Curt Schilling thinks Barry Bonds should be in Hall of Fame

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Analyzing the 2015 Baseball Hall of Fame Class


Curt Schilling shared his opinions on the Dan Patrick Show this morning regarding the Hall of Fame and steroid users.

Curt Schilling is no stranger to sharing his mind, which is something he's demonstrated more than a few times int he past. To say he's an opinionated person is to vastly undersell the awe that Curt Schilling routinely leaves people in when he opens his mouth.

It's like that scene in Pulp Fiction where John Travolta opens the briefcase and you just see golden light shine on his face. That's what happens when ever Curt Schilling says something publicly, even is he ends up sounding like an ass most of the time.

If you need proof of the aforementioned proclamation, look no further than the Twitter feed of Dan Patrick Show executive producer Paul Pabst. Pabst took to the social media platform to post a few nuggets of information regarding the interview with the highly opinionated Schilling.

The election results for the National Baseball Hall of Fame class of 2015 were announced on Tuesday, and for the third consecutive year, Schilling, a 200 game winner and member of baseball's 3,000 strikeout club, fell well short of the 75% margin of votes needed to gain entry into the sport's most hallowed ground.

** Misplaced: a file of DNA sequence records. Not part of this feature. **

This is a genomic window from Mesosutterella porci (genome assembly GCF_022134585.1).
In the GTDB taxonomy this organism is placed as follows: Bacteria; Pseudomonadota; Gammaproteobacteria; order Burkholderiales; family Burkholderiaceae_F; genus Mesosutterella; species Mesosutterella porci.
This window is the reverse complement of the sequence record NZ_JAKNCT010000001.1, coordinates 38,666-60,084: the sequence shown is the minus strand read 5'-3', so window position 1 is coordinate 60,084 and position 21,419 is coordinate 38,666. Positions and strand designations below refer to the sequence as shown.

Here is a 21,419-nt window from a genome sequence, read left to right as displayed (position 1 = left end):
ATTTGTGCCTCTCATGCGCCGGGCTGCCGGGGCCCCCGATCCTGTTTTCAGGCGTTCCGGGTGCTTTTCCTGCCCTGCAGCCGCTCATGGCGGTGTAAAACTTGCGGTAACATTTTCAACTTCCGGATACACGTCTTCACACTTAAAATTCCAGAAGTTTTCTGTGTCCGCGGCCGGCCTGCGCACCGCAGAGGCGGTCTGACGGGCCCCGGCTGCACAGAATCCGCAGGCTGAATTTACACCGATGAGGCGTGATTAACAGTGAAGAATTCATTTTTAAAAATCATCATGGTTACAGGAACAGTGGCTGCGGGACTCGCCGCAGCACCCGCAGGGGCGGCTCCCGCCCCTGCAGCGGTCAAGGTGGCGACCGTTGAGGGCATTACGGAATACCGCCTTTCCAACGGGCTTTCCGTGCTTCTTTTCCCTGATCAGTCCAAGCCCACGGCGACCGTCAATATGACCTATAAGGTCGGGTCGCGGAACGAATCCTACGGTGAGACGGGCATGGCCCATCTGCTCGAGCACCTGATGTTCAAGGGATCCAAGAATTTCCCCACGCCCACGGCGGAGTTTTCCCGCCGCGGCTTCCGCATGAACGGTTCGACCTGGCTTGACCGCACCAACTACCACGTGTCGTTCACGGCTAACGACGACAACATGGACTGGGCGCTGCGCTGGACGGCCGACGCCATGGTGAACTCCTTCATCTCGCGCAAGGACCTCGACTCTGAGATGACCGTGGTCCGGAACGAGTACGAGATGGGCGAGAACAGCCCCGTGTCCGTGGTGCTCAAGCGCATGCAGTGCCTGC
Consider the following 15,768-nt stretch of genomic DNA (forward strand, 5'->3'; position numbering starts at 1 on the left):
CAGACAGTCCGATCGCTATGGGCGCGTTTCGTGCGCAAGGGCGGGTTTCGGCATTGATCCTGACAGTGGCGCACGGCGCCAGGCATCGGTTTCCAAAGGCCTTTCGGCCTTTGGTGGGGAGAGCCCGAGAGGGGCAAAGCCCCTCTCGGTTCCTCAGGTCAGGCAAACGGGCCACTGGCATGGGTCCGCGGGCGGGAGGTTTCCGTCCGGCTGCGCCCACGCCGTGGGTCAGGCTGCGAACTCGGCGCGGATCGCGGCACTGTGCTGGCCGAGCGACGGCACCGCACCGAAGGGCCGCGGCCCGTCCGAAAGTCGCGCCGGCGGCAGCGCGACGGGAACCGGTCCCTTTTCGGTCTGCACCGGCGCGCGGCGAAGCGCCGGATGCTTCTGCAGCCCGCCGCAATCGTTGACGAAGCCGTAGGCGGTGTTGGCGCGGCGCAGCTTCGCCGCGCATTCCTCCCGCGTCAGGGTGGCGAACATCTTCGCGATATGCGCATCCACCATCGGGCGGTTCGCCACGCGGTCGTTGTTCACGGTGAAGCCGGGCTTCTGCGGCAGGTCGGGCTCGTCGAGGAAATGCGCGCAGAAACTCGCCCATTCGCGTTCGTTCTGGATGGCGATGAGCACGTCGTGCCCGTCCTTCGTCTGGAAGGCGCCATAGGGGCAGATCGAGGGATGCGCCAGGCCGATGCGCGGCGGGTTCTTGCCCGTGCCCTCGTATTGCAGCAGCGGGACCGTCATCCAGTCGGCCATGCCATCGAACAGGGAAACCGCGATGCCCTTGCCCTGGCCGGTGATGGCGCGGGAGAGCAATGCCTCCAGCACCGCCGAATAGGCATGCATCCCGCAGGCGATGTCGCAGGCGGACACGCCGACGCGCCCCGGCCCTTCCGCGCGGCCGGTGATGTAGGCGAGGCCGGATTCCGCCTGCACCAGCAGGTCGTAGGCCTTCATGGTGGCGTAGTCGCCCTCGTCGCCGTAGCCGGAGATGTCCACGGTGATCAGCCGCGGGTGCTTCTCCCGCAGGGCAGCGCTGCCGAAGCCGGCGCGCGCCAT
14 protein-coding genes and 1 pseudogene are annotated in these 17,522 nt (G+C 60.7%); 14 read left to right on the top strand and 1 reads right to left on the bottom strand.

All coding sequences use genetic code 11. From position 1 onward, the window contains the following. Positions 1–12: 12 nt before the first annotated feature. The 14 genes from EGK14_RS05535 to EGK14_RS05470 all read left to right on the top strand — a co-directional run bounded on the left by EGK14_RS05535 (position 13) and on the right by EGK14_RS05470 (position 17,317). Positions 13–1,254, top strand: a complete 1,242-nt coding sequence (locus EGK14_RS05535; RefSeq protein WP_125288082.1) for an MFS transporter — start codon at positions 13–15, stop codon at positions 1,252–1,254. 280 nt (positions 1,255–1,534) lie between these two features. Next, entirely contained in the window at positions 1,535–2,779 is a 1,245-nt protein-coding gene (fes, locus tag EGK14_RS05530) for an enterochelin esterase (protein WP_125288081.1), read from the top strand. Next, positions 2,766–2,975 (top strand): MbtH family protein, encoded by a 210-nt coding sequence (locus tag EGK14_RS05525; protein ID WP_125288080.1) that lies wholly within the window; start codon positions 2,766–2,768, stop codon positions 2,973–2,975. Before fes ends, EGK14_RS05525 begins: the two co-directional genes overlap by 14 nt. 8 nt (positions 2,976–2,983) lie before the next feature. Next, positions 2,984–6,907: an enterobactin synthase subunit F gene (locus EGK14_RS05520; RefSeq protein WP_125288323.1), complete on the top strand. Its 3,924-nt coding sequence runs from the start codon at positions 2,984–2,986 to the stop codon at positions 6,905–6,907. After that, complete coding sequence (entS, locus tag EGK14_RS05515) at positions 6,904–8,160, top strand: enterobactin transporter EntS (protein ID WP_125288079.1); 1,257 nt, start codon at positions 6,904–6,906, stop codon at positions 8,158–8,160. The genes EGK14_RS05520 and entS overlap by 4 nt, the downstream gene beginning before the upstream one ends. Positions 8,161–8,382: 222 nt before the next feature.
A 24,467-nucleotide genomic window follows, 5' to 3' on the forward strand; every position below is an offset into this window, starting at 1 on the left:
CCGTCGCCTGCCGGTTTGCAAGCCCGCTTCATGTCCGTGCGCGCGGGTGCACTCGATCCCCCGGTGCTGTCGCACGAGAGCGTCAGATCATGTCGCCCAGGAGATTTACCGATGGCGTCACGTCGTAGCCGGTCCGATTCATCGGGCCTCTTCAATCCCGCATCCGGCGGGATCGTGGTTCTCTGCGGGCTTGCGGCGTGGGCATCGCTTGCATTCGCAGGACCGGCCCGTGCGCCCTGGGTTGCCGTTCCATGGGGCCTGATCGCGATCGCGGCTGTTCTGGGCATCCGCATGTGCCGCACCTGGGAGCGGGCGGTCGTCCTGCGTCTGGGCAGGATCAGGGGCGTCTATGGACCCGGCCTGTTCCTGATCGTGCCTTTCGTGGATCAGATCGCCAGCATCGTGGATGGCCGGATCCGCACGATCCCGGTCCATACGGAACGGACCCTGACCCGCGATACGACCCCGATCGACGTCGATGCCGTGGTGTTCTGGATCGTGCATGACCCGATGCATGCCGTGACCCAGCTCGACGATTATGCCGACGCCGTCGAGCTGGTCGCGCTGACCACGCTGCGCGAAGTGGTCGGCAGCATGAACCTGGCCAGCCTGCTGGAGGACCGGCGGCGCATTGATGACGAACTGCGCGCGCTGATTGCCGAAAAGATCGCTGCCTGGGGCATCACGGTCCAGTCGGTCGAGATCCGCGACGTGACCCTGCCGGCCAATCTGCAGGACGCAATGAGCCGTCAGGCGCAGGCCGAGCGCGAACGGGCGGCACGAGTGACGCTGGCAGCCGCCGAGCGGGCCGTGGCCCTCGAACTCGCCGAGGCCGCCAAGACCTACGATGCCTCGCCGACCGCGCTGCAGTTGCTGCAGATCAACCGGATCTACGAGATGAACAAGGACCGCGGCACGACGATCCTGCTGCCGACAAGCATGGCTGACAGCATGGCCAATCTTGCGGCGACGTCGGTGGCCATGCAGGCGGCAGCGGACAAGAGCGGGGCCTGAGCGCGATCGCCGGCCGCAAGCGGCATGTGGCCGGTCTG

Naturally the topic of the Hall of Fame would come up, and with it, the ever-lasting steroid era debate. A lot of writers (as well as fans) are torn on the issue, specifically on whether guys like Roger Clemens, Barry Bonds, and Alex Rodriguez should ever be allowed in. Leave it to good old Curt to have an opinion.

Well, that is one down. How will the other two fare? Dan should probably ask Curt about someone else; say Bonds?

Interesting. Clemens is a hard no, but Bonds gains enshrinement in Schilling's eyes. Unless he is going by the assumption that the latter was Cooperstown bound prior to alleged steroid usage (3 MVPs, and 400 home runs-400 stolen bases says yes), then this seems a tad bit hypocritical. How about A-Rod?

Again, it appears as though we are operating off of assumptions of when players juiced, and when they did not. Granted, A-Rod's tumultuous demeanor on and off the field has not helped his case. Nevertheless this appears to be inconsistent judgment on the part of Schilling.

One thing is for certain though: if you want an opinion, never be afraid to ask Schilling. Just do not expect an answer you may agree with.

Also, he avoided politics, which was the best decision he's made in a while.

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